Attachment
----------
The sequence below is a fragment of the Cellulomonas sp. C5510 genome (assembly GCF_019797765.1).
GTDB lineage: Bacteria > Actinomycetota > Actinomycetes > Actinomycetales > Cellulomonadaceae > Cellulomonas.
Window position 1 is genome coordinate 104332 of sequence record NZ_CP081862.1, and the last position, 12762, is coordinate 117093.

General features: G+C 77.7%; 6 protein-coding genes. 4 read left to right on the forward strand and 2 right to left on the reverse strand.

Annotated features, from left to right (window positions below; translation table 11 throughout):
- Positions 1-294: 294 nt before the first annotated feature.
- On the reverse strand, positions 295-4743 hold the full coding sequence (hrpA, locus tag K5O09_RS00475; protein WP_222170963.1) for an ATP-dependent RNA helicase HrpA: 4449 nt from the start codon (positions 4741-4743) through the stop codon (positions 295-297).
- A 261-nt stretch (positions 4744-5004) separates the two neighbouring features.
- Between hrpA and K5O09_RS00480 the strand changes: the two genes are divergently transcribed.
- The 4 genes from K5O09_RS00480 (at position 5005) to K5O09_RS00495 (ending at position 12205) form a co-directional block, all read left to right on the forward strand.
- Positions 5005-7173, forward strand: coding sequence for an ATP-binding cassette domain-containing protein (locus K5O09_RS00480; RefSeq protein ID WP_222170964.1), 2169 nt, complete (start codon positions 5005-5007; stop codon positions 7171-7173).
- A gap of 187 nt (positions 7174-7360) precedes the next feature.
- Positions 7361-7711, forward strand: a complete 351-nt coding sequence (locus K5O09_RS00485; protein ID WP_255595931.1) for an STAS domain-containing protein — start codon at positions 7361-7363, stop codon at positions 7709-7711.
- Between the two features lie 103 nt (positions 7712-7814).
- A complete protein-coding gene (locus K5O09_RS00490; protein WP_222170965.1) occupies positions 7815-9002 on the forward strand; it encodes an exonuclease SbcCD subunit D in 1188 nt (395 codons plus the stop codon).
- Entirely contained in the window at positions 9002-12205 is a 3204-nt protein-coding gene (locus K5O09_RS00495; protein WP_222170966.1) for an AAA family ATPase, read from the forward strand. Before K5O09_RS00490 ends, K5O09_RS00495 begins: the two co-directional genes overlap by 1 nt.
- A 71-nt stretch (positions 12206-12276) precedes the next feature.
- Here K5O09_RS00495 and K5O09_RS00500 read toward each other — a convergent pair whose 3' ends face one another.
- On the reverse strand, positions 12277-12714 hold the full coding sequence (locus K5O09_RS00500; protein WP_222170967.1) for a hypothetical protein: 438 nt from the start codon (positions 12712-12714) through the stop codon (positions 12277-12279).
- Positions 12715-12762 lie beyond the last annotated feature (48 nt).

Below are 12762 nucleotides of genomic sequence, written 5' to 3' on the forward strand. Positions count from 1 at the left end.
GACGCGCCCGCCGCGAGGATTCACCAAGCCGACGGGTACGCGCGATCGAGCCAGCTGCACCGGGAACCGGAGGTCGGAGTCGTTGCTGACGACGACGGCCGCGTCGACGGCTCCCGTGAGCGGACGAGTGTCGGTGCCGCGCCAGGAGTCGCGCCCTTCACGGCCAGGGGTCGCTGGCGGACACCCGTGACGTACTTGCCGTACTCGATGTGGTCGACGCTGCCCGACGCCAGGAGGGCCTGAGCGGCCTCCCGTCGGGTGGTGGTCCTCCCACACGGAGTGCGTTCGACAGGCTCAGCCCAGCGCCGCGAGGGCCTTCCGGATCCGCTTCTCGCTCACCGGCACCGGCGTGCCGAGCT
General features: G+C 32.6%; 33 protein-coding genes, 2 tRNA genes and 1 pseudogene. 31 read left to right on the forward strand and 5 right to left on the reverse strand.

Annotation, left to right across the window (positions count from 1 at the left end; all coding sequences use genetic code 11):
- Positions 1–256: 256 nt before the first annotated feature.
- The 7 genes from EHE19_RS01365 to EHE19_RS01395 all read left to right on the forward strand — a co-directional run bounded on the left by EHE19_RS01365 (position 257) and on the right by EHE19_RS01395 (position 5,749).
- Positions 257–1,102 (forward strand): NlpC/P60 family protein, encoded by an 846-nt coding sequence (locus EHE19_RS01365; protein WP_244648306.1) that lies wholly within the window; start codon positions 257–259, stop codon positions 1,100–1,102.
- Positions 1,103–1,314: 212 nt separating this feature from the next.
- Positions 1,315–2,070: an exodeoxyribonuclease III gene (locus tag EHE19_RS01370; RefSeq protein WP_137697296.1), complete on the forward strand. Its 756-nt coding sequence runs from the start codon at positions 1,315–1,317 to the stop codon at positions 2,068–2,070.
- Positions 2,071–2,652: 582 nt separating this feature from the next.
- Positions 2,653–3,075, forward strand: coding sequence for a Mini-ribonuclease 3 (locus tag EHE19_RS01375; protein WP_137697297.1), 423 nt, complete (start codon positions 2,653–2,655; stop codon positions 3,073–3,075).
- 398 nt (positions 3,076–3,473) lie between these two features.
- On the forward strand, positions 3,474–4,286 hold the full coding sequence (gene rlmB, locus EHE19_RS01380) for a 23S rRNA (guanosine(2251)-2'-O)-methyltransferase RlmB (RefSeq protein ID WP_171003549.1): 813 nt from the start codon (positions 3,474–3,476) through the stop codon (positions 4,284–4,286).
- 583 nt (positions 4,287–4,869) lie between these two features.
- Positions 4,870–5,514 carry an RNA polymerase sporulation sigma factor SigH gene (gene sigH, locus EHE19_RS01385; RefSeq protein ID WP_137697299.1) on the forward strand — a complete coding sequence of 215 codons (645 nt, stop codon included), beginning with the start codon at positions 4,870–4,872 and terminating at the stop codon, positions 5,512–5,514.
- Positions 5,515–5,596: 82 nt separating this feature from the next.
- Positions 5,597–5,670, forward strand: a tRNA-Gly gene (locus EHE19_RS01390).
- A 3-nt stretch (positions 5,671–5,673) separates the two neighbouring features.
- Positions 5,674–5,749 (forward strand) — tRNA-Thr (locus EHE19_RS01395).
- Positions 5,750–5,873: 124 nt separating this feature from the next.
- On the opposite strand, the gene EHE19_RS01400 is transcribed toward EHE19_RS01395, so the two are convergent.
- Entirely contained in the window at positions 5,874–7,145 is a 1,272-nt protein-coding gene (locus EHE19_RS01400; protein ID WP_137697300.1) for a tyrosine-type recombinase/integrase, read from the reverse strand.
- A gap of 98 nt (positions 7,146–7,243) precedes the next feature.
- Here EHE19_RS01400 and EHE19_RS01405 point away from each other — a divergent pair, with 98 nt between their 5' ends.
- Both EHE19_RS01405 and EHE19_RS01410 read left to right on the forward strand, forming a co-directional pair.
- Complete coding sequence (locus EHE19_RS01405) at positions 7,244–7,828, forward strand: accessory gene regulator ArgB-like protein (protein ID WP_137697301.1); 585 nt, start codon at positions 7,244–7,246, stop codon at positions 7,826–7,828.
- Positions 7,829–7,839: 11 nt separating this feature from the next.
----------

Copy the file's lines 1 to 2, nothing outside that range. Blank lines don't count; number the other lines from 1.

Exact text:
The sequence below is a fragment of the Cellulomonas sp. C5510 genome (assembly GCF_019797765.1).
GTDB lineage: Bacteria > Actinomycetota > Actinomycetes > Actinomycetales > Cellulomonadaceae > Cellulomonas.